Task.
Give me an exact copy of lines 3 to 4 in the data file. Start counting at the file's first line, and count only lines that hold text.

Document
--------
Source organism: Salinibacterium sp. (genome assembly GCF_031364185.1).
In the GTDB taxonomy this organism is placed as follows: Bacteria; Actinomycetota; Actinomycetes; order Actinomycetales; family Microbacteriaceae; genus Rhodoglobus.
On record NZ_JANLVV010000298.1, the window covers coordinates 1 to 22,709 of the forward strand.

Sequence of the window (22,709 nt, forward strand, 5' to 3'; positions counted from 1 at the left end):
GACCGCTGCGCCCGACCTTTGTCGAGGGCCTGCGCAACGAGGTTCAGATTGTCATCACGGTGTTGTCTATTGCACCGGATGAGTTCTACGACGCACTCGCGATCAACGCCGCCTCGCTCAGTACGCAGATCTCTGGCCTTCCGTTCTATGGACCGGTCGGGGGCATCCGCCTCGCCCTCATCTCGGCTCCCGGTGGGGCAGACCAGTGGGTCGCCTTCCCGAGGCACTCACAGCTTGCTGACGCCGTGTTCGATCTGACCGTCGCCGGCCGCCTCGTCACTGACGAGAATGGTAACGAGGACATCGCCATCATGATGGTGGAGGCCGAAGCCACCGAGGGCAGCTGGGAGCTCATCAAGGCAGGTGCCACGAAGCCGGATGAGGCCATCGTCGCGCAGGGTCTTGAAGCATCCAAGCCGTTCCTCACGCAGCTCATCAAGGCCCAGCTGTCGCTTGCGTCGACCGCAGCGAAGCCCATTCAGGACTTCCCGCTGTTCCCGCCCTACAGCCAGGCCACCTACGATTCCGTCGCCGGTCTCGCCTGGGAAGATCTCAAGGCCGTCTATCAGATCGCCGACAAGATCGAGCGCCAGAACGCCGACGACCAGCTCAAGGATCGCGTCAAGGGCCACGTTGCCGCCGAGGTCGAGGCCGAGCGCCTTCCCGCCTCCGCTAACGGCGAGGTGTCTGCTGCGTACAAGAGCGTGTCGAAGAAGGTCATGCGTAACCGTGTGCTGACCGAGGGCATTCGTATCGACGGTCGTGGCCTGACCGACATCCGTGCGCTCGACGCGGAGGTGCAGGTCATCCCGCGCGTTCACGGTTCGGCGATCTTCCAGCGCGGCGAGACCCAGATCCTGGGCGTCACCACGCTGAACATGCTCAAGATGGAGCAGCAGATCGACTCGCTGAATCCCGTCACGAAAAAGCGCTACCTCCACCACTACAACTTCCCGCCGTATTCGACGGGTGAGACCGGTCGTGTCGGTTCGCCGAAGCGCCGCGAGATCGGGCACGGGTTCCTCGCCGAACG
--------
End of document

On record NZ_JANLVV010000298.1, the window covers coordinates 1 to 22,709 of the forward strand.

Sequence of the window (22,709 nt, forward strand, 5' to 3'; positions counted from 1 at the left end):